Monday, December 18, 2006
A state of emergency was declared Sunday for the U.S. state of Washington by governor Christine Gregoire, as additional reports of storm-related casualties surfaced. The state National Guard has been deployed to aid in distributing supplies.
Thousands were still without power in the coastal and Puget Sound regions, though most urban areas were back with power as late as Sunday afternoon, and outages were mostly contained to rural and unincorporated areas. Puget Sound Energy reported that roughly 500,000 energy customers out of the 700,000 who lost power were back in service by Sunday evening. Seattle City Light, the city’s independent municipal utility, reported only 18,000 customers still without power as of Monday morning, down from a peak of 175,000.
Four additional deaths related to the post-storm power outage had been reported as of Monday, bringing the total number of casualties to eight. A man in Gig Harbor was electrocuted by a downed power line while walking his dog. Another man in Spanaway died when an unattended candle caused a house fire.
Two died from carbon monoxide poisoning in separate incidents related to use of combustion devices indoors. Roughly a hundred additional cases of non-fatal carbon monoxide poisoning were reported from people using generators or grills indoors. News radio stations and authorities warned the public to stay away from downed power lines and not to use grills indoors. Dr. Neil Hampson at Virginia Mason’s hyperbaric unit, where a number of victims were being treated, warned it could be “the worse case of carbon monoxide poisioning in the country”.
On Monday, four new carbon-monoxide deaths were reported in a family of five in Burien due to an indoor generator. In Canada, which had some damage from the week’s storms, two southern British Columbia carbon monoxide deaths were also reported. Despite continued warnings, hospitals are still seeing cases of carbon monoxide poisoning, including a family in w:Shoreline, Washington which was taken to the hospital after they reported symptoms due to their indoor grill. Neighbors of the Burien family suggested that noise concerns are leading people to place noisy generators indoors.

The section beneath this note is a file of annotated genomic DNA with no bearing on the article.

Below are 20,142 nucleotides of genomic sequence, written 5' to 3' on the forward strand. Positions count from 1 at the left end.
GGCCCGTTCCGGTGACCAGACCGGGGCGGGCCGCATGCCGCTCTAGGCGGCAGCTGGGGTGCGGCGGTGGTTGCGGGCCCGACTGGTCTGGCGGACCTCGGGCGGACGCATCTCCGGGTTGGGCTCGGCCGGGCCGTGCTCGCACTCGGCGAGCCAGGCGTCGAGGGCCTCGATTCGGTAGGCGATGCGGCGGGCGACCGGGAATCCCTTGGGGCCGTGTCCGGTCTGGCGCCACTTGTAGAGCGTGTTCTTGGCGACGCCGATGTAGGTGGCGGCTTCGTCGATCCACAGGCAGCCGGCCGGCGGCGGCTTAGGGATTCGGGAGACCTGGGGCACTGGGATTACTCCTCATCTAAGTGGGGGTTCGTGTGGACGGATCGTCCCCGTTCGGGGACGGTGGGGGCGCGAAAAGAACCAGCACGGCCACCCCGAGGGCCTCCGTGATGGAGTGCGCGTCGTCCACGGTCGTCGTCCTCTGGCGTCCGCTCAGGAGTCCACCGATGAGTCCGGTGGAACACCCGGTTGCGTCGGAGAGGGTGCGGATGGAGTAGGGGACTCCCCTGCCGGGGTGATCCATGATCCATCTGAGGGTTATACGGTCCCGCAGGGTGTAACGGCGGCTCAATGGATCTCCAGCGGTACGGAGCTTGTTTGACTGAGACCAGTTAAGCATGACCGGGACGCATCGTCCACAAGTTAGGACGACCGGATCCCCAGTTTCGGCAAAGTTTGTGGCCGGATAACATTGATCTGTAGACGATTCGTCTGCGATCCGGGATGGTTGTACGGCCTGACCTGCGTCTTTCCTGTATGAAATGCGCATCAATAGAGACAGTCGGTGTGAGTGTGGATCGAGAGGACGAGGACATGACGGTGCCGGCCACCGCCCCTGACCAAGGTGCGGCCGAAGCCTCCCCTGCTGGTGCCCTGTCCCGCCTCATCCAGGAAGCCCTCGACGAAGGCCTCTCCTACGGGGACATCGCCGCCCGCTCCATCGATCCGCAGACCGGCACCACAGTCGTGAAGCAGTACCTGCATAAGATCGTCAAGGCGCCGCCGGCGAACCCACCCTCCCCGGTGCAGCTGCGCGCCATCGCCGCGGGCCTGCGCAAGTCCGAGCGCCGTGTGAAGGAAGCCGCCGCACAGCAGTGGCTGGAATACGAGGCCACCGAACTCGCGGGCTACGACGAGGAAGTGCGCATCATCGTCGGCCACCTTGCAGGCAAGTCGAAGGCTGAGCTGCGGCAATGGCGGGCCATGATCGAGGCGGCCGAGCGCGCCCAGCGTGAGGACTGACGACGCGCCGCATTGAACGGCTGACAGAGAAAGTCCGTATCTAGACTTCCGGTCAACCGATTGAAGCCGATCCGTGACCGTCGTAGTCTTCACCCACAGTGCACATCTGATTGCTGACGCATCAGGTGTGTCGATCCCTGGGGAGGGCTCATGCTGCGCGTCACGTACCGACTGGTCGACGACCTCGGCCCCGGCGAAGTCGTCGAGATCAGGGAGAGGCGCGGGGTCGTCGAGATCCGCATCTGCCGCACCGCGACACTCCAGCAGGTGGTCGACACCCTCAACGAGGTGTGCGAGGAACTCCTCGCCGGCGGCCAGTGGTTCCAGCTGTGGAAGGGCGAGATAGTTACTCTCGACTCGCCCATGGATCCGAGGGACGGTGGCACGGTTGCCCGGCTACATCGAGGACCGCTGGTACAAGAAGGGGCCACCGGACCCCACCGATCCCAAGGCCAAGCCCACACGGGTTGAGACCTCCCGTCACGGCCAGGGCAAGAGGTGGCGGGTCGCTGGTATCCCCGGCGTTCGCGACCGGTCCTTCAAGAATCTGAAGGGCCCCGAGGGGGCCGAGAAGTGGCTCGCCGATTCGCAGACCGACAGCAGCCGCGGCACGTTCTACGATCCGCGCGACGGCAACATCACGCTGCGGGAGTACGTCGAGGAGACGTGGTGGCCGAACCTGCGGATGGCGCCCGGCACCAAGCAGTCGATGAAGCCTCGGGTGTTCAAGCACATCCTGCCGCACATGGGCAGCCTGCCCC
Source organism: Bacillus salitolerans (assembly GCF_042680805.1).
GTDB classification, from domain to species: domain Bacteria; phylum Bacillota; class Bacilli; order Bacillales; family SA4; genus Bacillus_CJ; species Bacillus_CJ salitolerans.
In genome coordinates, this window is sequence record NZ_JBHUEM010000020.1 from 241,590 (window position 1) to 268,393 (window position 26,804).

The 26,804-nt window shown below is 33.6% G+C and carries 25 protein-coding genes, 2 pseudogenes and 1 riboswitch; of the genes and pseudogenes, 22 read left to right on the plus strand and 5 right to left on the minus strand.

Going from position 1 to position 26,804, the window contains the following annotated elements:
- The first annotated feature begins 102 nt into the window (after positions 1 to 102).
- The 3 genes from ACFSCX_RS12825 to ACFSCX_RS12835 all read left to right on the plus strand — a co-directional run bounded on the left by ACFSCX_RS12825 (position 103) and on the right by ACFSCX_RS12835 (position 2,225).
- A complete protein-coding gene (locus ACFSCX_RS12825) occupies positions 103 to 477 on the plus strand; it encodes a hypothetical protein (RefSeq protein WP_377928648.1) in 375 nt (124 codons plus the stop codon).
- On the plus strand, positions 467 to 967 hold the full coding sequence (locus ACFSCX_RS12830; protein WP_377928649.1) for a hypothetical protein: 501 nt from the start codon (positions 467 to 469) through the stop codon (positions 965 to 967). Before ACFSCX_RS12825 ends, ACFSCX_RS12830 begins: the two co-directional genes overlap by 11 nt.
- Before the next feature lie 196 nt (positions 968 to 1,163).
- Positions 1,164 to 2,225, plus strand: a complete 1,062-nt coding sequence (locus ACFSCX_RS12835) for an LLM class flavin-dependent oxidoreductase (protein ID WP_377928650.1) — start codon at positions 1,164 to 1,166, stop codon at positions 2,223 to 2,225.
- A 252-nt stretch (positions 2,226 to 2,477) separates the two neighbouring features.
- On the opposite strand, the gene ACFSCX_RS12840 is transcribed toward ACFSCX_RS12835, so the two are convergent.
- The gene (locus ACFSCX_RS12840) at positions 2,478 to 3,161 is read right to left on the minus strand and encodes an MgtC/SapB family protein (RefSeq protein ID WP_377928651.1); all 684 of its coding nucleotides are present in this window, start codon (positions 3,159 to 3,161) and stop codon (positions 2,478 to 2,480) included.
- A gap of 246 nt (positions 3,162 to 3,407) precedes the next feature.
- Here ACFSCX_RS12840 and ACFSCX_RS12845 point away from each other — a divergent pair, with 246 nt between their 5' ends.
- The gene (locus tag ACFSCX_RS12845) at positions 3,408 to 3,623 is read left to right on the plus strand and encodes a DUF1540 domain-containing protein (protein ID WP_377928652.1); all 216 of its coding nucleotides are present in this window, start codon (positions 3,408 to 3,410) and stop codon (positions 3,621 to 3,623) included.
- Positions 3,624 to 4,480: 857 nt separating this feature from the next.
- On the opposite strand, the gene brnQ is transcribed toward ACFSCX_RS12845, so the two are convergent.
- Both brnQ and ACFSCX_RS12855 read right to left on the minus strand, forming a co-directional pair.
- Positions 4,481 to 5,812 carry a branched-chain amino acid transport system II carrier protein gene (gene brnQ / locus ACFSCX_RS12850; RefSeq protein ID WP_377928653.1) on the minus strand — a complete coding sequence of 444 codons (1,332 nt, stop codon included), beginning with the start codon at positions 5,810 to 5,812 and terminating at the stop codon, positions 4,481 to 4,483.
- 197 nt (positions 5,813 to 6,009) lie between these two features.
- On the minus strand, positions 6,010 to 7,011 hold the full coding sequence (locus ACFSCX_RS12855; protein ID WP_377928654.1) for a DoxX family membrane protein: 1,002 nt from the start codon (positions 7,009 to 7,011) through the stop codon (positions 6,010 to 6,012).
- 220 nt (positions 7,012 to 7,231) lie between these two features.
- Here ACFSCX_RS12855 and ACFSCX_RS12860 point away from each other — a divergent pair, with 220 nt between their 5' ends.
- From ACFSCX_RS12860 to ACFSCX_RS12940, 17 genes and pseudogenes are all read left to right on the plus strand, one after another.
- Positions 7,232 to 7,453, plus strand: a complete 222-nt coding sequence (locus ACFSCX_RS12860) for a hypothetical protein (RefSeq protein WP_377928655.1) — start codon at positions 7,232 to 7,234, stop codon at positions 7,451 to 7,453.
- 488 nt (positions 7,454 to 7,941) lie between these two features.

The massive power outage left many stores and gas stations unable to operate. Some businesses opened with the help of backup generators, conserving power by foregoing heat and refrigeration, exterior lighting, and half the interior lighting. Most stores had run out of “D” size batteries, the most common size for flashlights, as well as firelogs and other essentials. Gasoline shortages were reported throughout the area, with one man selling excess fuel for as high as $15 per gallon, over 5 times the average retail price.
The Red Cross set up shelters throughout King and other affected counties for those without power or food. Hotels reported no vacancies as whole families took shelter in powered hotels, especially in Seattle. Restaurants also reported brisk business as people sought out a hot cooked meal. Tons of perishable food were expected to have become unsafe after the prolonged outage disabled refrigerators and freezers both in homes and stores.
Many of those without power visited nearby friends and family living where power had been continued or restored, while others traveled out of the area to places that had not been affected. The widespread outage made long-distance traveling treacherous on some major routes, with roadway lighting, cellular towers, and services disabled by the outage.
Most major roadways which were closed during the storm were reopened on Friday. The 520 Floating Bridge over Lake Washington, a major conduit to the technology-rich Eastside, sustained minor damage. Amtrak, which had halted its Cascades service, resumed Saturday evening. Sea-Tac Airport resumed operations with a reduced flight load, after a transient power outage on Friday disabled the airport radar and caused all planes to be grounded until it was repaired.